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judging ripeness in sour cherries?

Posted by windfall_rob vt4 (My Page) on
Mon, Jul 8, 13 at 20:03

This is the first year I have seen any significant crop on the half dozen varieties of sours we put in.

Without baseline experience on what full ripe tastes likei for the different types, are there any general indicators for how long to let them hang once they color up?

On the trees with enough fruit, I have just started picking a little at a time once they achieve good color, try to be attentive to the changes over time and make notes for next year. Most do seem to continue to "improve" with additional time. But obviously this is weighing against a steadily increasing risk of loss to birds, cracking , rot, etc....

any advice on zeroing in on peak harvest window?

Follow-Up Postings:

RE: judging ripeness in sour cherries?

In my experience, the longer the better, sugar level goes up.
From the time when turning red, minimum around one to two weeks, have let them on double and they tasted even better, never seen cracking.

RE: judging ripeness in sour cherries?

If you have any left once the sour cherries are really red, they become much sweeter. They are still very tart but sweeter. I've been eating mine off of the tree for the past few days and they are semi-red. They are delish! By the way my Montmorency did not produce more than 50 cherries this year. Half of which fell off. I've decided the tree is not getting enough sun .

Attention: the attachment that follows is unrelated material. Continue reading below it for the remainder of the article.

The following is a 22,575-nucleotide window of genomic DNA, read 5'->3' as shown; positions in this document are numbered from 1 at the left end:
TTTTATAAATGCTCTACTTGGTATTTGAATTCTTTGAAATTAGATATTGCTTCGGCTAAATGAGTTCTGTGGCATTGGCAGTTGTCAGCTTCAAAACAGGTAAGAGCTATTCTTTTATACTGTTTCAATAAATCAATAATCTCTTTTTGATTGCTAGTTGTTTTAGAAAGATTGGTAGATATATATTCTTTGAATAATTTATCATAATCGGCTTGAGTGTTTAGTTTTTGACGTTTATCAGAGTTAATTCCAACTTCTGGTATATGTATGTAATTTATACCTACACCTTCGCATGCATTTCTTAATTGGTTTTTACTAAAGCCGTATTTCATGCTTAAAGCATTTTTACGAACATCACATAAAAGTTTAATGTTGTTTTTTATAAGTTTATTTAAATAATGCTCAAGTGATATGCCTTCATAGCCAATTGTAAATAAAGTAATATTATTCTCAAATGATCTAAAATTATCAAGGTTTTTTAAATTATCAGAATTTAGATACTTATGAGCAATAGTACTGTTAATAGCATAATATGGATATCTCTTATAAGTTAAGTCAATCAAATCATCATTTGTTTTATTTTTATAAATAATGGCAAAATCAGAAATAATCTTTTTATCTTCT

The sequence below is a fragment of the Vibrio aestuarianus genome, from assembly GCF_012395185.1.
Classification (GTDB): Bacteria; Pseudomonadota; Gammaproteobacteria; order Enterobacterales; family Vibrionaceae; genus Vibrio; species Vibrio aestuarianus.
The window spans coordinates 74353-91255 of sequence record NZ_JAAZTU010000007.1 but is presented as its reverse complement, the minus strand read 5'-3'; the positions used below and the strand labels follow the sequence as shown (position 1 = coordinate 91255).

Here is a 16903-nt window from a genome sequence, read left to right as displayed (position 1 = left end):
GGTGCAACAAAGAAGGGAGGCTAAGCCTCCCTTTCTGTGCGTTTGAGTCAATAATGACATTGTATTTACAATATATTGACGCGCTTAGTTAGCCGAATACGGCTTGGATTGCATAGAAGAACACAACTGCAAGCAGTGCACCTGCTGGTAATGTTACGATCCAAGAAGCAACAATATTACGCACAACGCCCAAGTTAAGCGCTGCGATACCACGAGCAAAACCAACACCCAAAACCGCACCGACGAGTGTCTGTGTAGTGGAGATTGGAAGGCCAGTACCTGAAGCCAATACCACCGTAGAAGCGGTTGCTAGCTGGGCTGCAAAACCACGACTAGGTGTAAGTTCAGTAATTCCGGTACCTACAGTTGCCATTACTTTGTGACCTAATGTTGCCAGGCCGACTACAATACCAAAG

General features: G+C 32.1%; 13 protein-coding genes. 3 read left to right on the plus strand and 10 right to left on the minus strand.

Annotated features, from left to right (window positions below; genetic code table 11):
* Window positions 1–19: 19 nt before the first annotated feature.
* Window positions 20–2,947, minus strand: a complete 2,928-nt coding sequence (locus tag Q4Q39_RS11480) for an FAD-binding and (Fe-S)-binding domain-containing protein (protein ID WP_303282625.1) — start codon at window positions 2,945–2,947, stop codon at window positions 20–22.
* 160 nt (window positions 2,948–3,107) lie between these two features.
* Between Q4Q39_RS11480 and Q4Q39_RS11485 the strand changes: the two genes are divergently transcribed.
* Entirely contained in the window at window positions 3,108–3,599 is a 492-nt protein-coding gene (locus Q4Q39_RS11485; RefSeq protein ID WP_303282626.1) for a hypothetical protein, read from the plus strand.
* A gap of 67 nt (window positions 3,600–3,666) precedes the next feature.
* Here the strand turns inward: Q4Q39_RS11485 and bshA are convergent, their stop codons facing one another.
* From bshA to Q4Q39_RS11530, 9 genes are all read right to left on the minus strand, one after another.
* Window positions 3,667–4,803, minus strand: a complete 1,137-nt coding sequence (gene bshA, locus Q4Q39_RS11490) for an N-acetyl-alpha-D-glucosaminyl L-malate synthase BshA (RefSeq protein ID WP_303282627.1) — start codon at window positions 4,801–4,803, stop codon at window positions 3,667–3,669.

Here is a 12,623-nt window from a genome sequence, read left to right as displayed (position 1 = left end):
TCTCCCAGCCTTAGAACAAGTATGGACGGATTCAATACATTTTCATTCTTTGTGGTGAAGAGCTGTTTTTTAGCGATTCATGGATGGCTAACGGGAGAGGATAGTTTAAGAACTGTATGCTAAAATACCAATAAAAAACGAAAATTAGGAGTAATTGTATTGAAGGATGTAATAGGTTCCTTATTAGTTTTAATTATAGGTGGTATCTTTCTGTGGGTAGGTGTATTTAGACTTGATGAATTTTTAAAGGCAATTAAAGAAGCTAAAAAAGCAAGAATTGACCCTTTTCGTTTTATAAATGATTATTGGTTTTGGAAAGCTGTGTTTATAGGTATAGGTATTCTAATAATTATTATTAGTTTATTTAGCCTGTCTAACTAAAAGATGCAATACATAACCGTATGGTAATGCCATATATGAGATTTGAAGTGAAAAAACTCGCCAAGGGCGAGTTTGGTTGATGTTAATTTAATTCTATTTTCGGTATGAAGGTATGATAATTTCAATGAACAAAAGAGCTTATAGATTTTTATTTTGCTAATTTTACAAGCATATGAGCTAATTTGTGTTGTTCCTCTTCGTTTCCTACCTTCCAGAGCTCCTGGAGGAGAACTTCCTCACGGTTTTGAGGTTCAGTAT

RE: judging ripeness in sour cherries?

A ripe sour cherry will stay intact when the stem is pulled off. When the stem is pulled on an unripe cherry, the pit and much of the flesh stays attached to the stem. The cherry will do this even when fully red.

Taste is of course the prime factor, balanced against the risk of splitting or predators, when extending the harvest.

For large harvests intended for freezing or baking, the stem test is quick and reliable. The taste test is better for fresh eating.

RE: judging ripeness in sour cherries?

I find most people pick their tart cherries too early! Even though the fruit is red does not mean it is ripe to perfection. I always tell friends they are like apples. Apples turn red weeks before fully ripe.

I have a North Star cherry and did a light picking last night from the top of the tree only. I find they are best not picked when red but almost purple. At that stage the
cherries really plump out and have a slightly glossy skin color.

However, taste is up to the grower. A friend has picked
almost all of his North Star already and he is happy with
them. I would have waited longer.

My Mesabi ripens the same time as North Star. My Balaton (YUM!) ripens slightly later. This year the cherries are ripening much later than last year due to our
cold late spring. I would say they are running about 1.5
weeks later than normal.

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